Global Science Report is a feature from the Center for the Study of Science, where we highlight one or two important new items in the scientific literature or the popular media. For broader and more technical perspectives, consult our monthly “Current Wisdom.”
First, a disclaimer. I don’t listen to NPR. “State radio” bugs me. But I have friends who do, and I was bowled over when one sent me a seemingly innocuous story about the search for a pharmaceutical treatment for Amyotrophic Lateral Sclerosis [ALS], the horrific ailment also known as Lou Gehrig’s Disease.
I knew something big was about to happen when correspondent Richard Harris led off with this zinger:
There’s a funding crunch for biomedical research in the United States—and it’s not just causing pain for scientists and universities. It’s also creating incentives for researchers to cut corners—and that’s affecting people who are seriously ill.
Predictably, NPR, itself a federally (and privately) funded creature, said the problem was a lack of funding, even titling the piece, “Patients Vulnerable When Cash‐Strapped Scientists Cut Corners.”
Allow NPR its sins, because what’s in the article is one key to a very disturbing trend, not just in biomedical science, but in “most disciplines and countries.” It seems that negative results are systematically disappearing from science. Those words appear in the title of a blockbuster 2012 article by University of Montreal’s Daniele Fanelli, more completely, “Negative Results are Disappearing from Most Disciplines and Countries.”
Memo to NPR: Scientists are always “cash‐strapped.” Just ask one. The reason is very simple, and can be illustrated by my area, climate science.
There are actually very few people formally trained at the doctoral level in this field (yours truly being one of them). One reason was that, prior to the specter of anthropogenerated climate change, there wasn’t very much money from the federal government. It was about a $50 million a year operation, if that much. We didn’t have enough research dough.
Now the federal outlay is $2.3 billion. Guess what: we’re all climate scientists now. So ecologists, plant biologists, and even psychologists hitched their wagons to this gravy train. Today’s shocker: we don’t have enough research dough.
What Harris found out about ALS really does apply in a Fanelli‐like fashion. It seems that drugs that work fine on mice and rats flop miserably when tested on humans. It turns out that the animal studies were all pretty shoddy.
Story Landis, director of the National Institute of Neurological Disorders and Stroke, explained why. According to NPR, “There is no single answer, she says, but part of the explanation relates to a growing issue in biomedical science: the mad scramble for scarce research dollars.” She went on: “The field has become hypercompetitive,” and NPR added, “Many excellent grant proposals get turned down, simply because there’s not enough money to go around. So Landis says scientists are tempted to oversell weak results.”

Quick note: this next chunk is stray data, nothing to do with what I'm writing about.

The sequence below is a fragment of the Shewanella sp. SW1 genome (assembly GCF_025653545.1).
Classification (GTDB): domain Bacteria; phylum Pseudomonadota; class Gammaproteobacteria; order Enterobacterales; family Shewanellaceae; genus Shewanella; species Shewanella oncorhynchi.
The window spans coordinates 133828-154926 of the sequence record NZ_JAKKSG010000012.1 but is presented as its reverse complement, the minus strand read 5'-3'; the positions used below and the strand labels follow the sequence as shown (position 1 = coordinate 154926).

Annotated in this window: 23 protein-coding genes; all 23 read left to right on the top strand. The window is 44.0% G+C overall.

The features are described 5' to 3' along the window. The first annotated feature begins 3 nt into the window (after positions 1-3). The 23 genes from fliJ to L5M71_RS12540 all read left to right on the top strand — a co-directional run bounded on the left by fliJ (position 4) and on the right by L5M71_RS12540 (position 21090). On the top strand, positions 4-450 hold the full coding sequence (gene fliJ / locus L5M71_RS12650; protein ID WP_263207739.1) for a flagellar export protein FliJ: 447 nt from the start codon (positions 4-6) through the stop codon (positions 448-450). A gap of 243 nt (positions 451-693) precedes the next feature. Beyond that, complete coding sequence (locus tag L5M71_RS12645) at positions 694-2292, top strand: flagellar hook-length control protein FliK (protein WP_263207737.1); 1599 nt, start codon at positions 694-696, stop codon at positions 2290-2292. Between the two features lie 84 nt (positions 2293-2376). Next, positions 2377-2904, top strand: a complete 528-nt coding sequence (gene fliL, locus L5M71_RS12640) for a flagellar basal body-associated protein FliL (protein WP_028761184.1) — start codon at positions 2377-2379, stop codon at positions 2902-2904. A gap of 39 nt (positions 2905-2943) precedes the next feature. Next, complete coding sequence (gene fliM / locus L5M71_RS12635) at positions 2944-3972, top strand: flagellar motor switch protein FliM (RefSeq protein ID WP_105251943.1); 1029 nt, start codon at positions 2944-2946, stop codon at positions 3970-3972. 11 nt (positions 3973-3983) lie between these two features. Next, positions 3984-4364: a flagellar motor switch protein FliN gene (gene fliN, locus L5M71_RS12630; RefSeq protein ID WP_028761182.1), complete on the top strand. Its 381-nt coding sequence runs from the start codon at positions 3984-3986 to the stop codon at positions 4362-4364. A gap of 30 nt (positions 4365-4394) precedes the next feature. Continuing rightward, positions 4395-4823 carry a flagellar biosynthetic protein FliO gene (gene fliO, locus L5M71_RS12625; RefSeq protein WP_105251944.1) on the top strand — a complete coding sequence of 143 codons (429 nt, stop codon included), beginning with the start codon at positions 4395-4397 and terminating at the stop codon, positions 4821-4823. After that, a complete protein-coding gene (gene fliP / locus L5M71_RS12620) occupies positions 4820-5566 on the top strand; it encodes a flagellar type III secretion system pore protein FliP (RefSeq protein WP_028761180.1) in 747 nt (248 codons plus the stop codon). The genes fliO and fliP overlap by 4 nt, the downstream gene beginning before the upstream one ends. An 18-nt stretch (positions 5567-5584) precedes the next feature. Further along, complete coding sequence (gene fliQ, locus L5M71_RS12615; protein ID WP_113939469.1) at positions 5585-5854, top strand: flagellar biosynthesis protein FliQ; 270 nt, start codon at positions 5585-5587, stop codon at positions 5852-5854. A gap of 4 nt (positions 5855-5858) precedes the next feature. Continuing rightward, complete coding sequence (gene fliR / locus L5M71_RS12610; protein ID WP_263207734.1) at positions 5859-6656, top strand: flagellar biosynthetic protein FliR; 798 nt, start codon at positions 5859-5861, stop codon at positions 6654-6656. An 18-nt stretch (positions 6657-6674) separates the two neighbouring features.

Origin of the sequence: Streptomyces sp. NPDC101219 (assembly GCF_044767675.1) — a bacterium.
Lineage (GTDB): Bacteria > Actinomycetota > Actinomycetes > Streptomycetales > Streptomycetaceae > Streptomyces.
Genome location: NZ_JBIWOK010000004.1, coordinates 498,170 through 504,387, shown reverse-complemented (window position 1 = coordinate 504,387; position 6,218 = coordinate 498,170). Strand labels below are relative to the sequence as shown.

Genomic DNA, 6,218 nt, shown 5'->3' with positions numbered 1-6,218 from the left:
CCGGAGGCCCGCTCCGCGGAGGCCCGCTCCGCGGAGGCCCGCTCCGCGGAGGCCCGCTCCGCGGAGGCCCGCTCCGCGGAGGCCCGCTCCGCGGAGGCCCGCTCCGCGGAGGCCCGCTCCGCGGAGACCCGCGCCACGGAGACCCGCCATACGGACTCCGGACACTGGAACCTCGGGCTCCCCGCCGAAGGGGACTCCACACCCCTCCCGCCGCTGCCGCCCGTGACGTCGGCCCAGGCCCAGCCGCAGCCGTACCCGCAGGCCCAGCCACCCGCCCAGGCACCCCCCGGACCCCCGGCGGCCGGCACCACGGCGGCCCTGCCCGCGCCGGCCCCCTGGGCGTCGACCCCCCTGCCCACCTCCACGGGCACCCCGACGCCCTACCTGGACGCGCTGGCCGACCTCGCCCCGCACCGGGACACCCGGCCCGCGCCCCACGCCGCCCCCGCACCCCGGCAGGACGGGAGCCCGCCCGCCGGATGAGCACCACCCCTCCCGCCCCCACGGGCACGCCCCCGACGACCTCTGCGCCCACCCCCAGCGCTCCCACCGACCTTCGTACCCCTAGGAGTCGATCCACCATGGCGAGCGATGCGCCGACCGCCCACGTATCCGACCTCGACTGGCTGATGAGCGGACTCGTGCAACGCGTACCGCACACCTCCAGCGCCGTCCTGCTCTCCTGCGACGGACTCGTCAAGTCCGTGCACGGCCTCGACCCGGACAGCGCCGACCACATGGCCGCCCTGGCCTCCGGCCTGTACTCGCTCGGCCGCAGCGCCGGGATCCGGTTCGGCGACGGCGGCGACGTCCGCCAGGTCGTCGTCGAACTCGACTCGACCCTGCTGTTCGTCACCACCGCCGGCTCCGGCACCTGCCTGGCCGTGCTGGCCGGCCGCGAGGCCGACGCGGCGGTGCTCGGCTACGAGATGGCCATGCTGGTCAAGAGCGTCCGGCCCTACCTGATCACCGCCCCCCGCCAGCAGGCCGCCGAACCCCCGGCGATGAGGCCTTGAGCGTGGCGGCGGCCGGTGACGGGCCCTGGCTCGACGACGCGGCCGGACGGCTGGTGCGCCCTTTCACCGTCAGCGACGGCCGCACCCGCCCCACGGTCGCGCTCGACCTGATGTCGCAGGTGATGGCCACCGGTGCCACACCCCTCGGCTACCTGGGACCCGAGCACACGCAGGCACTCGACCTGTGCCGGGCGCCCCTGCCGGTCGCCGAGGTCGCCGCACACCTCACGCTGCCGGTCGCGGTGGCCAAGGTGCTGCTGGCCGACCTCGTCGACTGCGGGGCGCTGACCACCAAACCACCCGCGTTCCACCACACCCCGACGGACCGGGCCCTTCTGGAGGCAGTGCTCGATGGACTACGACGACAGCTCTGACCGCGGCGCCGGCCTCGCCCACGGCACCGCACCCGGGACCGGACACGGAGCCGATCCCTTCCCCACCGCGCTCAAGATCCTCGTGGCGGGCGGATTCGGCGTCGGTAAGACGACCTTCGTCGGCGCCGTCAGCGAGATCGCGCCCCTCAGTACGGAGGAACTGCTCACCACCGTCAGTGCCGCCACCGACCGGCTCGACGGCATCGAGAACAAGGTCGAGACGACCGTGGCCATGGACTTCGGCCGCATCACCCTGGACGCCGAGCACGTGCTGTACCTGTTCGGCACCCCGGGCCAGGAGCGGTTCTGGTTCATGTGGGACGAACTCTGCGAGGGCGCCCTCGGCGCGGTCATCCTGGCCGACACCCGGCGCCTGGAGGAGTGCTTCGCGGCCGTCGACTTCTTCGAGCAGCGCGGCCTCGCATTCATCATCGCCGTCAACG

“Getting a grant requires that you have an exciting story to tell, that you have preliminary data and you have published”, she says. “In the rush, to be perfectly honest, to get a wonderful story out on the street in a journal, and preferably with some publicity to match, scientists can cut corners.”
According to a research paper published earlier this year, corner‐cutting turned out to be the rule, rather than the exception, in animal studies of ALS.
Stefano Bertuzzi, the executive director of the American Society for Cell Biology, says that’s because there is little incentive for scientists to take the time to go back and verify results from other labs;
“You want to be the first one to show something”, he says—not the one to verify or dispute a finding, “because you won’t get a big prize for that.”
Landis noted that “ALS is not the only example of this type of wishful science [emphasis added].” She found similar problems with other drugs for other diseases.
It’s too bad that NPR didn’t then go to Montreal’s Fanelli, because they would have found that similar problems are infecting science everywhere, which is why Cato now has a Center for the Study of Science.
Coming up: I’ll be posting soon on what this does to science itself. Teaser: if there’s little incentive to publish negative results, whatever reigning paradigm is operating in a given field will be very resistant to change. As the Center for the Study of Science’s Richard Lindzen has observed, there has been a remarkable lack of paradigm substitution in overall science as research budgets ballooned. Ironically, the more we spend on science, the more science can be harmed.